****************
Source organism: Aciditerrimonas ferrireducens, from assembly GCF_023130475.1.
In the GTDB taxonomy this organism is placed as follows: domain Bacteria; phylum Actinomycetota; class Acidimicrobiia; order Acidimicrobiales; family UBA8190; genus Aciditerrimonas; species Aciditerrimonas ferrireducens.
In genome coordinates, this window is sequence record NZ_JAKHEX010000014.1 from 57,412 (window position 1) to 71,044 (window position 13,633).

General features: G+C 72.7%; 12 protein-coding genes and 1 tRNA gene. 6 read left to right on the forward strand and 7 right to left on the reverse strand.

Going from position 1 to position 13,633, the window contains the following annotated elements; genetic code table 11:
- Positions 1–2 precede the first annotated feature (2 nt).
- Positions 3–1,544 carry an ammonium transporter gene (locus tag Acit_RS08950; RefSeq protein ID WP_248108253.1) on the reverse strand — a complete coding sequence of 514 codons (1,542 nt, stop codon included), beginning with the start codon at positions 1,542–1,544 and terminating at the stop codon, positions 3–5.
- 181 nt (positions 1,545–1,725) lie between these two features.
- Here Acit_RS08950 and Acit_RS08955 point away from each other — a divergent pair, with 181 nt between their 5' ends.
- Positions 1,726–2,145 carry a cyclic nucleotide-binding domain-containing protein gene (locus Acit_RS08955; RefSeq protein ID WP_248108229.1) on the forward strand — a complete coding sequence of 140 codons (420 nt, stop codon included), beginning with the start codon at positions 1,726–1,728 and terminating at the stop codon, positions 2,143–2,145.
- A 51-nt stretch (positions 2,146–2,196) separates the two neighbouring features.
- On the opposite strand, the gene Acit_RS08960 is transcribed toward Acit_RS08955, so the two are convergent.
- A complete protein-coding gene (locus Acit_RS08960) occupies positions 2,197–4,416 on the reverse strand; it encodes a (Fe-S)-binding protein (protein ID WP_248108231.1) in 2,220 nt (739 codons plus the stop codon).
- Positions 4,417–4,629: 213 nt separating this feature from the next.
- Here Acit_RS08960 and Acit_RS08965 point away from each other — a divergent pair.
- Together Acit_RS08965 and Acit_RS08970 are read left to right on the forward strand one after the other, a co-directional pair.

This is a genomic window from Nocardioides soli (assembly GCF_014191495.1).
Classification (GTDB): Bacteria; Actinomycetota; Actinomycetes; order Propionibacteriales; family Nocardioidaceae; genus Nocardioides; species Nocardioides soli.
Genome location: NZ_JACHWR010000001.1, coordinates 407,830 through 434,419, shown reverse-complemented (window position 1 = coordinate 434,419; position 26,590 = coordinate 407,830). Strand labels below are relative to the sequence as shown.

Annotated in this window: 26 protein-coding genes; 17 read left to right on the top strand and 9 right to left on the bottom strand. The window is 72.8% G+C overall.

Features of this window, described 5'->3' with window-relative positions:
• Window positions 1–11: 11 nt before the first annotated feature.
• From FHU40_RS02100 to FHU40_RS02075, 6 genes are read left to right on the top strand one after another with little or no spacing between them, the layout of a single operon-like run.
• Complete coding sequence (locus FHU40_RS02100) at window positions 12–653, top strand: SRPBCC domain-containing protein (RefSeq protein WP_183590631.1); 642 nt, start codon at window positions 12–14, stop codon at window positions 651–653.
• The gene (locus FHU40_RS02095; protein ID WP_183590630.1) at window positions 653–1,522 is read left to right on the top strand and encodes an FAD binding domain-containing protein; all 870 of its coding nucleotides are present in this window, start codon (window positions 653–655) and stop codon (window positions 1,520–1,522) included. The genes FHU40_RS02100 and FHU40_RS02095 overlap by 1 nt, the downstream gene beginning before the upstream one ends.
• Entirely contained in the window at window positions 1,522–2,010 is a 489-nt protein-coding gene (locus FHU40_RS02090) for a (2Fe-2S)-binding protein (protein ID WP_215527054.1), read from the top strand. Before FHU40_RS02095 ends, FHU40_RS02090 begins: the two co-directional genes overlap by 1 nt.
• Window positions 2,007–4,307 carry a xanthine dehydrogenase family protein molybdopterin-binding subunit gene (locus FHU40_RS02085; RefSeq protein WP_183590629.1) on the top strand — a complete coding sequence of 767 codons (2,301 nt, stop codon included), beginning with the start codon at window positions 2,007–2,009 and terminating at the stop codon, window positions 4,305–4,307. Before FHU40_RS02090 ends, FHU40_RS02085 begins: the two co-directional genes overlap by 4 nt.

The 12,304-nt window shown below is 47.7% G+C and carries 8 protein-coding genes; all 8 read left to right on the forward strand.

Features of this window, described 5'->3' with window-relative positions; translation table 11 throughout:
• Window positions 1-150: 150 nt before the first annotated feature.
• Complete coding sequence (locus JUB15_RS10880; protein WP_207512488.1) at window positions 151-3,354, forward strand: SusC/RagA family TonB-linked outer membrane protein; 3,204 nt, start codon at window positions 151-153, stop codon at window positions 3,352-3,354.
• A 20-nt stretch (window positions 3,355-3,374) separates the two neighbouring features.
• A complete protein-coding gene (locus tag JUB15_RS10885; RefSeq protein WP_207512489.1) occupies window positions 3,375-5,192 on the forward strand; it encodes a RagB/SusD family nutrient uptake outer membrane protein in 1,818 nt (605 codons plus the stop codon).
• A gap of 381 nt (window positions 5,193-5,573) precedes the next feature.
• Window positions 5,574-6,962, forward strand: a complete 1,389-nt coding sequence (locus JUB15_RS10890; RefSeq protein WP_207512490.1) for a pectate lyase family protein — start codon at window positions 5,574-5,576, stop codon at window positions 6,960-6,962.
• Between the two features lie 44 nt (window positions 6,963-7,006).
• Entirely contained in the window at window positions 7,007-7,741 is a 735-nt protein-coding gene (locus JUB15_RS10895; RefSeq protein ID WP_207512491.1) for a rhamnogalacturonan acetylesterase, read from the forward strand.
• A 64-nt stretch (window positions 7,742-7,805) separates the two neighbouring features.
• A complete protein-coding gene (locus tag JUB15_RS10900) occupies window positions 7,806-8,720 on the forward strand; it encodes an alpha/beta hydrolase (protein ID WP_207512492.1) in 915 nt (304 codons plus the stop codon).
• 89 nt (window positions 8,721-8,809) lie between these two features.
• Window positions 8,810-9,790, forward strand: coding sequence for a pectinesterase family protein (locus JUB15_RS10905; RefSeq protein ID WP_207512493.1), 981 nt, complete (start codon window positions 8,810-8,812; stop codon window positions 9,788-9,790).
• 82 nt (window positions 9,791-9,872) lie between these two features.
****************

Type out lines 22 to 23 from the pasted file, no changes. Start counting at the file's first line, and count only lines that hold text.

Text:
• Window positions 1–11: 11 nt before the first annotated feature.
• From FHU40_RS02100 to FHU40_RS02075, 6 genes are read left to right on the top strand one after another with little or no spacing between them, the layout of a single operon-like run.